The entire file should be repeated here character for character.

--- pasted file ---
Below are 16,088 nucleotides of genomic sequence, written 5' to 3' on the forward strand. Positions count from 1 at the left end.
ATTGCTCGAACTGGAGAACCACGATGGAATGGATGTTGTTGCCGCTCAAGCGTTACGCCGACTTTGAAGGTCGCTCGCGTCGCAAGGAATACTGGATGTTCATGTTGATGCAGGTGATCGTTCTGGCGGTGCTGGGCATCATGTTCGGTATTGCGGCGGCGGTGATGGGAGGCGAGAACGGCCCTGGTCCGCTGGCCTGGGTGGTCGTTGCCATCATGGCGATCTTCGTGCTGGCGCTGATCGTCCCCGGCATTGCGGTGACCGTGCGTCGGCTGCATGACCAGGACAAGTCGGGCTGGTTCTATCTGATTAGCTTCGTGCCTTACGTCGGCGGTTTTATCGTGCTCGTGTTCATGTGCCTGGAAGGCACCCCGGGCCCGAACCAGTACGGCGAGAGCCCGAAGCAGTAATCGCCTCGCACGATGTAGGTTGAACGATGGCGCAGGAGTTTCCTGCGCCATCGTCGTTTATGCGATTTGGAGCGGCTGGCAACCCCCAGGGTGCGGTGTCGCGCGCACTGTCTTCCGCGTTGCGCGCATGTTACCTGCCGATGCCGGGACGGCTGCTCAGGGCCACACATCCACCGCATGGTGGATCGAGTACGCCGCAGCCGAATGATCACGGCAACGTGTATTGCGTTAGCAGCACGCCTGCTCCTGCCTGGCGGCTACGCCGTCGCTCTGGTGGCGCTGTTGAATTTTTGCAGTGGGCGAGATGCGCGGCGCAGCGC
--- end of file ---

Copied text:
Below are 16,088 nucleotides of genomic sequence, written 5' to 3' on the forward strand. Positions count from 1 at the left end.
ATTGCTCGAACTGGAGAACCACGATGGAATGGATGTTGTTGCCGCTCAAGCGTTACGCCGACTTTGAAGGTCGCTCGCGTCGCAAGGAATACTGGATGTTCATGTTGATGCAGGTGATCGTTCTGGCGGTGCTGGGCATCATGTTCGGTATTGCGGCGGCGGTGATGGGAGGCGAGAACGGCCCTGGTCCGCTGGCCTGGGTGGTCGTTGCCATCATGGCGATCTTCGTGCTGGCGCTGATCGTCCCCGGCATTGCGGTGACCGTGCGTCGGCTGCATGACCAGGACAAGTCGGGCTGGTTCTATCTGATTAGCTTCGTGCCTTACGTCGGCGGTTTTATCGTGCTCGTGTTCATGTGCCTGGAAGGCACCCCGGGCCCGAACCAGTACGGCGAGAGCCCGAAGCAGTAATCGCCTCGCACGATGTAGGTTGAACGATGGCGCAGGAGTTTCCTGCGCCATCGTCGTTTATGCGATTTGGAGCGGCTGGCAACCCCCAGGGTGCGGTGTCGCGCGCACTGTCTTCCGCGTTGCGCGCATGTTACCTGCCGATGCCGGGACGGCTGCTCAGGGCCACACATCCACCGCATGGTGGATCGAGTACGCCGCAGCCGAATGATCACGGCAACGTGTATTGCGTTAGCAGCACGCCTGCTCCTGCCTGGCGGCTACGCCGTCGCTCTGGTGGCGCTGTTGAATTTTTGCAGTGGGCGAGATGCGCGGCGCAGCGC